Detailed description: Background Musculoskeletal pain is one of the most common reasons for consulting a physician. Many musculoskeletal pain disorders are associated with a widespread decrease in pain thresholds, indicating a state of hyperexcitability of the central nervous system. This central hypersensitivity can be assessed by measuring pain thresholds to different experimental stimuli, using so-called quantitative sensory tests (QST). Several experimental pain models are being used in healthy volunteers in order to study the central mechanisms of pain processing. Injection of capsaicin is one of them, which is associated with spreading of local pain, development of referred pain and hyperalgesia to thermal, mechanical or electrical stimuli. Intramuscular injection of capsaicin is therefore potentially interesting for investigating primary muscle pain, central hypersensitivity and endogenous pain modulation. The present research project comprises three substudies which use intramuscular capsaicin to detect changes in central pain processing and to evaluate clinical tools for the diagnosis of primary muscle pain. Part 1: The investigators hypothesize that the intensity, duration and expansion area of capsaicin-induced muscle pain depends on a subject's endogenous pain modulation. The investigators expect that subjects with strong endogenous pain modulation develop less pain and hyperalgesia after capsaicin injection than subjects with poor endogenous pain modulation. A large sample of healthy volunteers will therefore be screened using QST and then recruited for capsaicin injection if they show either very strong or very weak endogenous pain modulation. The data of the whole sample can be used to determine normative values of endogenous pain modulation. Part 2 investigates the ability of suprascapular nerve block to abolish primary muscle pain. Healthy volunteers will receive capsaicin injection into the supraspinatus muscle or the trapezius muscle as a control condition in a randomized, blinded fashion. The investigators expect that the nerve block is more effective in the former compared to the latter muscle. Part 3 compares the analgesic efficacy of suprascapular nerve block and direct intramuscular local anesthetic infiltration of the supraspinatus muscle after capsaicin injection. This will determine which procedure is more effective to treat primary muscle pain. Objective 1. To determine normative values for endogenous pain modulation in healthy volunteers 2. To demonstrate that capsaicin-induced pain and hyperalgesia depend on endogenous pain modulation 3. To calculate sensitivity and specificity of suprascapular nerve block for the diagnosis of primary muscle pain 4. To determine whether suprascapular nerve block or intramuscular local anesthetic infiltration are more effective against muscle pain Methods 1. intramuscular injection of capsaicin 2. quantitative sensory tests (pressure pain thresholds) 3. ultrasound-guided suprascapular nerve block 4. ultrasound-guided intramuscular local anesthetic infiltration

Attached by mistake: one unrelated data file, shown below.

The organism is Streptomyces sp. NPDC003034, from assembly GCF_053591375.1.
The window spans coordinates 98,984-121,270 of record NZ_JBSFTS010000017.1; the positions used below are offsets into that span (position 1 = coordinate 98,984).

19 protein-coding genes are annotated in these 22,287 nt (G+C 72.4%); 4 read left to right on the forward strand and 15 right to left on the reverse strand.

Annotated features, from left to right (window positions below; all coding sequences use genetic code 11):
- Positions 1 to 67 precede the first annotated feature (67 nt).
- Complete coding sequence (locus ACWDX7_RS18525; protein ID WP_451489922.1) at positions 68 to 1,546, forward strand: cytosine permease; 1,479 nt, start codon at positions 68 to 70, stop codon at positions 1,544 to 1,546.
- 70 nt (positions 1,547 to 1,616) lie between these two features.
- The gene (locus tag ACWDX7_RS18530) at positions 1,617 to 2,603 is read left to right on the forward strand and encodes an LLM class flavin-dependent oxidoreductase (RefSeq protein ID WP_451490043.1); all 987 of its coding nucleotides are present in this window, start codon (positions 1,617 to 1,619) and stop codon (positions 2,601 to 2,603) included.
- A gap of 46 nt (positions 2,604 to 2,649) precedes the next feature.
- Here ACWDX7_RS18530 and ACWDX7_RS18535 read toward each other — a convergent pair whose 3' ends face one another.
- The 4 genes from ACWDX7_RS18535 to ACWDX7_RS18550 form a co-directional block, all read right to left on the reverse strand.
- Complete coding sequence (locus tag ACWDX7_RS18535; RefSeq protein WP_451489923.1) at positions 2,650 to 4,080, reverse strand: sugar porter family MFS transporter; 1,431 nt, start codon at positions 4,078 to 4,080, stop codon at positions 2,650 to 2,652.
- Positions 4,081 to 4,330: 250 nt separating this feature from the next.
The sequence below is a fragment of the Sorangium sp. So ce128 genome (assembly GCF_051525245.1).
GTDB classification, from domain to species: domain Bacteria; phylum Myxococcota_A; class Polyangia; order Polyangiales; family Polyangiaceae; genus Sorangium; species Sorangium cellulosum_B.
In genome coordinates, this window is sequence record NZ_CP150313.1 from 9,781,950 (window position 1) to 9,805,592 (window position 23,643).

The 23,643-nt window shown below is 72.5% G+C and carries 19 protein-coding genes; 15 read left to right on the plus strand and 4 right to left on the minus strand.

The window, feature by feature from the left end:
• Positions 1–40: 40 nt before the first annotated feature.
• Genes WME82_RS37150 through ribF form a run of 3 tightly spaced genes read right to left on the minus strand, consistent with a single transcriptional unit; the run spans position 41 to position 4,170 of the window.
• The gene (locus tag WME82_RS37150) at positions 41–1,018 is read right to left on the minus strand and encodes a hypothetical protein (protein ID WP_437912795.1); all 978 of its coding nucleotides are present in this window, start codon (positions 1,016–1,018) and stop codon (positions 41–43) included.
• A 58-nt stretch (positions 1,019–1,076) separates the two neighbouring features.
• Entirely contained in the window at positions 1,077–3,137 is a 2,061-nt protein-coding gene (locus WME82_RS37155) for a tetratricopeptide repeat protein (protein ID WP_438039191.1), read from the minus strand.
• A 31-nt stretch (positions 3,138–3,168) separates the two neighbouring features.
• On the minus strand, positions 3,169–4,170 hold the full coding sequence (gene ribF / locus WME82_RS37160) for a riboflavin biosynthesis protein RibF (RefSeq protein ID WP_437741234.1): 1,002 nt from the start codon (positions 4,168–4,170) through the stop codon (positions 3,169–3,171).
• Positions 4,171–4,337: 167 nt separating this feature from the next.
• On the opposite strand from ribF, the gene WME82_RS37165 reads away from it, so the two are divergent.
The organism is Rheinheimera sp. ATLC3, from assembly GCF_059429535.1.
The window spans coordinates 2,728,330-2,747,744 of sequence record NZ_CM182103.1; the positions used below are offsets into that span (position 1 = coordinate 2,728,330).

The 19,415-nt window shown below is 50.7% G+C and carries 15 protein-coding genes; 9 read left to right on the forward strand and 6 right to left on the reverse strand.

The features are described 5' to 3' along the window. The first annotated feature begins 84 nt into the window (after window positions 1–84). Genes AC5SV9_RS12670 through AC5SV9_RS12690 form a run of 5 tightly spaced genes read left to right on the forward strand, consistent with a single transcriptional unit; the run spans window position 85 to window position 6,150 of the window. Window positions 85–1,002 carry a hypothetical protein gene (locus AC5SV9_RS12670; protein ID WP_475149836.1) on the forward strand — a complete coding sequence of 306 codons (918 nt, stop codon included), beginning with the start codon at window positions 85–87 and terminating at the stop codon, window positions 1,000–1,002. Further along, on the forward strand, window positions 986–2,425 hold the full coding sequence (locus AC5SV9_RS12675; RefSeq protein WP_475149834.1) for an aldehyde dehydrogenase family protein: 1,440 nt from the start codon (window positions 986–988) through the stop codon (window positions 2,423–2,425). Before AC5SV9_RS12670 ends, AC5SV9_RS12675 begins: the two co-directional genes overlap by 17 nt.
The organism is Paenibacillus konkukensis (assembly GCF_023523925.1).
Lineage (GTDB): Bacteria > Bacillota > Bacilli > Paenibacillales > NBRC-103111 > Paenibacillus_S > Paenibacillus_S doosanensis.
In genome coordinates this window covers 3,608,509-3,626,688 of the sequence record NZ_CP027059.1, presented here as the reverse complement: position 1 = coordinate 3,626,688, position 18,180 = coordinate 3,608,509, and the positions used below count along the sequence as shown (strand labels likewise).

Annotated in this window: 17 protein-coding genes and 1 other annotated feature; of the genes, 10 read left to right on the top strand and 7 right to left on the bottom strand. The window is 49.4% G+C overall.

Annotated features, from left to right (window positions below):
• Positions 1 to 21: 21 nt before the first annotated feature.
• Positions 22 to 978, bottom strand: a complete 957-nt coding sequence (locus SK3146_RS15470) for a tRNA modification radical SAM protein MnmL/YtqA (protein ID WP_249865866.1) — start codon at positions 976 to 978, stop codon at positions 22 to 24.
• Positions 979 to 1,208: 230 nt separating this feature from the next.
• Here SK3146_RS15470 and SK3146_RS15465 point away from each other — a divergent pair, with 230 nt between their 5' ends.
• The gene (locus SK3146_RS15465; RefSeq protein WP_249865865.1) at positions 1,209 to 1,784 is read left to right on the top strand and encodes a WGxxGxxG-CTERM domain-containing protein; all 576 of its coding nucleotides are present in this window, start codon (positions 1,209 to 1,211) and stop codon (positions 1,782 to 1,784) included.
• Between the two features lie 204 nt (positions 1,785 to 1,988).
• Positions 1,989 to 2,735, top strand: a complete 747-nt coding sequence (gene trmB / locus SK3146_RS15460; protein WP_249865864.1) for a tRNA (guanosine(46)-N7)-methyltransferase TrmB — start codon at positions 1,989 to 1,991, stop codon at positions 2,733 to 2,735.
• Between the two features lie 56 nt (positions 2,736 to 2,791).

Eligibility

Minimum age: 18 Years. Maximum age: 80 Years. Gender(s): Both.

Criteria:

Inclusion Criteria:

- Age 18-80 years

- Written informed consent

Exclusion Criteria

- Any acute pain at the moment of testing

- Intake of analgesics 24hours before testing

- Intake of antidepressants, anticonvulsants or benzodiazepines

- Allergy to local anesthetic or skin disinfectant

- Pregnancy or breast-feeding

Locations and Contacts

Jürg Schliessbach, M.D., Phone: +41 31 632 44 96, Email: juerg.schliessbach@insel.ch

University Department of Anesthesiology and Pain Therapy,Inselspital Bern, Bern 3010, Switzerland; Recruiting
Jürg Schliessbach, M.D., Principal Investigator
Additional Information

Related publications:

Graven-Nielsen T, Gibson SJ, Laursen RJ, Svensson P, Arendt-Nielsen L. Opioid-insensitive hypoalgesia to mechanical stimuli at sites ipsilateral and contralateral to experimental muscle pain in human volunteers. Exp Brain Res. 2002 Sep;146(2):213-22. Epub 2002 Jul 13.

Witting N, Svensson P, Gottrup H, Arendt-Nielsen L, Jensen TS. Intramuscular and intradermal injection of capsaicin: a comparison of local and referred pain. Pain. 2000 Feb;84(2-3):407-12.

Siegenthaler A, Moriggl B, Mlekusch S, Schliessbach J, Haug M, Curatolo M, Eichenberger U. Ultrasound-guided suprascapular nerve block, description of a novel supraclavicular approach. Reg Anesth Pain Med. 2012 May-Jun;37(3):325-8. doi: 10.1097/AAP.0b013e3182409168.

Starting date: September 2014
Last updated: February 24, 2015

Page last updated: August 20, 2015